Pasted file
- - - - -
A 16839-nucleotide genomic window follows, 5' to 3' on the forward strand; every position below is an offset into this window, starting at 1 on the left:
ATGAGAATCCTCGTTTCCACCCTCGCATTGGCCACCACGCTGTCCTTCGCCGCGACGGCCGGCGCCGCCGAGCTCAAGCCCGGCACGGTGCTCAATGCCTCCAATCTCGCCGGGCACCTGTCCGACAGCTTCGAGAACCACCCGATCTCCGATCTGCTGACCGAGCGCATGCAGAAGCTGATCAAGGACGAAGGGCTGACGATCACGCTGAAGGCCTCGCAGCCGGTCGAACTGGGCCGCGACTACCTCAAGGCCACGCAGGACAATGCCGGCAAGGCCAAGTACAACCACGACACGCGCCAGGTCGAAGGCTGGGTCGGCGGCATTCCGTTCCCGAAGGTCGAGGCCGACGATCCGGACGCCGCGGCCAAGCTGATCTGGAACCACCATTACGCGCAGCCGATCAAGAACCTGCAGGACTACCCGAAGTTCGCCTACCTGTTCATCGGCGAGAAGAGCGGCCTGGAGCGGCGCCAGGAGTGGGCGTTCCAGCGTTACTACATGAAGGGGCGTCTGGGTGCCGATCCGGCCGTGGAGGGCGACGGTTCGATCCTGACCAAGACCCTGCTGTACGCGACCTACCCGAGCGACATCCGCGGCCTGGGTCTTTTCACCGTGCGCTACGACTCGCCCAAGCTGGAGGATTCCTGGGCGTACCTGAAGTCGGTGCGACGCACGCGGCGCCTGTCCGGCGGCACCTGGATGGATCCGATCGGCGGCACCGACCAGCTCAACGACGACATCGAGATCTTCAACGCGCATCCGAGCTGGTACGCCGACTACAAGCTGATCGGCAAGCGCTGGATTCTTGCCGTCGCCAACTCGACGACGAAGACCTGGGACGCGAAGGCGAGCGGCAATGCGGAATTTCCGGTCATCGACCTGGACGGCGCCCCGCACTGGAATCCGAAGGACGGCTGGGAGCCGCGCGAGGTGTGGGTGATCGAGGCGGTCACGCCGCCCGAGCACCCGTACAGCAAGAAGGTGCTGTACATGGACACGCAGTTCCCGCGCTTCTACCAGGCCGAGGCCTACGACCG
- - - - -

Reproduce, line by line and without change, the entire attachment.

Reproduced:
A 16839-nucleotide genomic window follows, 5' to 3' on the forward strand; every position below is an offset into this window, starting at 1 on the left:
ATGAGAATCCTCGTTTCCACCCTCGCATTGGCCACCACGCTGTCCTTCGCCGCGACGGCCGGCGCCGCCGAGCTCAAGCCCGGCACGGTGCTCAATGCCTCCAATCTCGCCGGGCACCTGTCCGACAGCTTCGAGAACCACCCGATCTCCGATCTGCTGACCGAGCGCATGCAGAAGCTGATCAAGGACGAAGGGCTGACGATCACGCTGAAGGCCTCGCAGCCGGTCGAACTGGGCCGCGACTACCTCAAGGCCACGCAGGACAATGCCGGCAAGGCCAAGTACAACCACGACACGCGCCAGGTCGAAGGCTGGGTCGGCGGCATTCCGTTCCCGAAGGTCGAGGCCGACGATCCGGACGCCGCGGCCAAGCTGATCTGGAACCACCATTACGCGCAGCCGATCAAGAACCTGCAGGACTACCCGAAGTTCGCCTACCTGTTCATCGGCGAGAAGAGCGGCCTGGAGCGGCGCCAGGAGTGGGCGTTCCAGCGTTACTACATGAAGGGGCGTCTGGGTGCCGATCCGGCCGTGGAGGGCGACGGTTCGATCCTGACCAAGACCCTGCTGTACGCGACCTACCCGAGCGACATCCGCGGCCTGGGTCTTTTCACCGTGCGCTACGACTCGCCCAAGCTGGAGGATTCCTGGGCGTACCTGAAGTCGGTGCGACGCACGCGGCGCCTGTCCGGCGGCACCTGGATGGATCCGATCGGCGGCACCGACCAGCTCAACGACGACATCGAGATCTTCAACGCGCATCCGAGCTGGTACGCCGACTACAAGCTGATCGGCAAGCGCTGGATTCTTGCCGTCGCCAACTCGACGACGAAGACCTGGGACGCGAAGGCGAGCGGCAATGCGGAATTTCCGGTCATCGACCTGGACGGCGCCCCGCACTGGAATCCGAAGGACGGCTGGGAGCCGCGCGAGGTGTGGGTGATCGAGGCGGTCACGCCGCCCGAGCACCCGTACAGCAAGAAGGTGCTGTACATGGACACGCAGTTCCCGCGCTTCTACCAGGCCGAGGCCTACGACCG